Ever since I gave birth to my first-born daughter, now eight-years-old, her father and I considered moving from the United States to a country in Latin America to have her experience a different way of life. We did not want her to experience the capitalist, individualistic, and materialistic way of life that is glorified in the U.S. There are also many privileges that we all get used to and take for granted in the U.S. that make us unable to see the struggles other people go through in other parts of the world. I wanted my daughter to experience living in a country where she may be immersed in the Spanish-language and also be able to see the effects of Spanish colonialism and U.S. intervention to a country similar to the one her grandparents came from. We felt it was better for her to live this experience because it is not the same to read about it or watch a documentary on it.
Then we became caught up with life. We lost focus of our dream. Motherhood became a struggle when we had another daughter. I worked a good job for five years, paid the bills, and began buying “nice” things. This took a toll on us; we were falling apart as a family. We were often depressed, with anxiety, and had grave communication issues. We began to normalize our destructive behaviors and patterns. Most people we knew were in a similar state, living in a big city in the U.S. can be detrimental to your mental health. It truly is a rat race in the city and there is also so much disconnection. Parents both go to work and the children are cared by others often times with different values to those of their family. This creates even more disconnection. This way of living seemed unnatural. As a Gender Ethnicity Multicultural Studies graduate, I knew that in all cultures before capitalism it was community which shared same values help raise our children and parents were always close by. My partner and I then remembered we once had this dream to let go of our privileges and all we know and live outside this country. It seemed risky even crazy to make the move but I believe happiness often comes when you follow your dreams and walk away from sensible advice. It is then that we began to plan to live in occupied Wallmapu (Southern Chile), where a good friend of ours lived.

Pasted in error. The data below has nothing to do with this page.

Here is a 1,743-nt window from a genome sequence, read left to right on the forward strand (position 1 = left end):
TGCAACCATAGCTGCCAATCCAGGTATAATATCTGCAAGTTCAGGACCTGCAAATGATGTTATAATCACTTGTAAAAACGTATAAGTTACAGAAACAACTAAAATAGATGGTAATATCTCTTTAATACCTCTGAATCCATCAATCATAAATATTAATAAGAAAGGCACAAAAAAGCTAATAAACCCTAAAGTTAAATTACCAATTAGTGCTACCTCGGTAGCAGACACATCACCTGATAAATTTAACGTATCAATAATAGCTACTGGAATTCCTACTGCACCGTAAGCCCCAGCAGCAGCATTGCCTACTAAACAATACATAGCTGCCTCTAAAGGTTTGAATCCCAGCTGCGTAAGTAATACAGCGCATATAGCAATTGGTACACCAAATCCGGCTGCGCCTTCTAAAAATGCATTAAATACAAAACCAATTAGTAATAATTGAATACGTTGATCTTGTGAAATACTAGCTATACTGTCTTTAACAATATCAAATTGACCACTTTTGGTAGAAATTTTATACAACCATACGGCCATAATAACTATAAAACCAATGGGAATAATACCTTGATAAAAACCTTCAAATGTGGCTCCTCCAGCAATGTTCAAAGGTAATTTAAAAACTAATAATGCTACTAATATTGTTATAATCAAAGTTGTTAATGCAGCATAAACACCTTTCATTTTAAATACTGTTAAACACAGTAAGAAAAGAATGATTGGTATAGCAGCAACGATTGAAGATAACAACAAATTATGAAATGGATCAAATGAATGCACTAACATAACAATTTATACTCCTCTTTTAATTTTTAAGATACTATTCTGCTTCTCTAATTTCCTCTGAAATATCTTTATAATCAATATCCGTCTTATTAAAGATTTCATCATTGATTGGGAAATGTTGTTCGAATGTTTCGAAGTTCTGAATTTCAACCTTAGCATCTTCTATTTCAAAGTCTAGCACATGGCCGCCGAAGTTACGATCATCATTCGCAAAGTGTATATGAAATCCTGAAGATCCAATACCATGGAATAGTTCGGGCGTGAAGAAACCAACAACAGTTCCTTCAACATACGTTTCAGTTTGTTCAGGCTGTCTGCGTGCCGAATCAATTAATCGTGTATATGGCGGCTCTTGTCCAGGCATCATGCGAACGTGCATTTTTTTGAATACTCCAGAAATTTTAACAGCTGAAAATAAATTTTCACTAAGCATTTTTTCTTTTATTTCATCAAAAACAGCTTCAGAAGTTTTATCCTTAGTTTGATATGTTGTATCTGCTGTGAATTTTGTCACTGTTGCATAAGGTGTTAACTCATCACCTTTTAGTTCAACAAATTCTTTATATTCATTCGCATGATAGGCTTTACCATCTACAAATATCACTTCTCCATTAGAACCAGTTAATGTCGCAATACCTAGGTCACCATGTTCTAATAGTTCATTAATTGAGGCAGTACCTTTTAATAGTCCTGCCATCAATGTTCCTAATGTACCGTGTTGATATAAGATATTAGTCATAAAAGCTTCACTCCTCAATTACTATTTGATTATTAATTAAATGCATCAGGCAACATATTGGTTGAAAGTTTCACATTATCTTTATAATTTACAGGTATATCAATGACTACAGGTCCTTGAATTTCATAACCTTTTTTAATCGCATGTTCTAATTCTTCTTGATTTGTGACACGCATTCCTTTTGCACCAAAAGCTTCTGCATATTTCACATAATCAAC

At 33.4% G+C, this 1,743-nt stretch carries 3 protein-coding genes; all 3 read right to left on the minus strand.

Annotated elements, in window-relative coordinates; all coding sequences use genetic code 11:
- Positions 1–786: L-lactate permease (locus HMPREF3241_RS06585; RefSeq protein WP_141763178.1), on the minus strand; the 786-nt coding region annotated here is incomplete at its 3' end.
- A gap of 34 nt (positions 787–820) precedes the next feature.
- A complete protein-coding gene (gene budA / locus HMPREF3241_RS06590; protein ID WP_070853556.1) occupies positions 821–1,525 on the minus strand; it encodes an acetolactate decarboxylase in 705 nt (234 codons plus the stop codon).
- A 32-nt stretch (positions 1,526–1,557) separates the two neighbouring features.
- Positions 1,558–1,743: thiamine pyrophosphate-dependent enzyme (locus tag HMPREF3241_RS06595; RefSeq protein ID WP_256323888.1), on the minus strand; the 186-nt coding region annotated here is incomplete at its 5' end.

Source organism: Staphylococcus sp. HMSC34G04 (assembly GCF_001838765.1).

Southern Chile seemed idyllic, like a fairy tale place to live in. So much lush green forest and water, we became enamored with it. However, we tried not to romantize it without having lived it. It was a very difficult process to even arrive there. We had to let go of almost every material possession we had, our daughters cried through the whole process. They were excited to go to a new country but letting go of things was painful. Saying goodbye to a house and neighborhood we had become use to living in was also tough. The most difficult part was saying goodbye to our family and friends. Not knowing really what to expect of this new place, we did know was that it was beautiful and cold. I also knew that it was not in the city that I was trying to escape. Diving into the unknown, just like birth, was both scary and exciting.
When the plane finally landed, we noticed some differences but that was Santiago, the big city in Chile. The realization of change came when we finally got to our new home deep in the forest outside a small town called Villarrica. At first, we loved being surrounded by nature and having to cross streams to visit friends. Everything seemed like an exciting new adventure. Then we became homesick in those dark, long, and cold winter days. First of all, the coffee sucked and “this mom” (me) thought she could not live without it. We all missed our family, friends, food variety, and I even started to miss traffic. Building fire and keeping it burning every day for heat was a difficult task that often made me cry and give up on it. Staying inside without electricity every time there was storm, which was often, became exhausting. I even thought of returning home, but instead we became resilient and creative. I could not ask Google for answers so I began to ask lots of questions to the locals and I observed their every move. Also, here things are not fast and instant like we were used to and if we were not patient we would go crazy. We began to slow down because here in the sur there is no rush.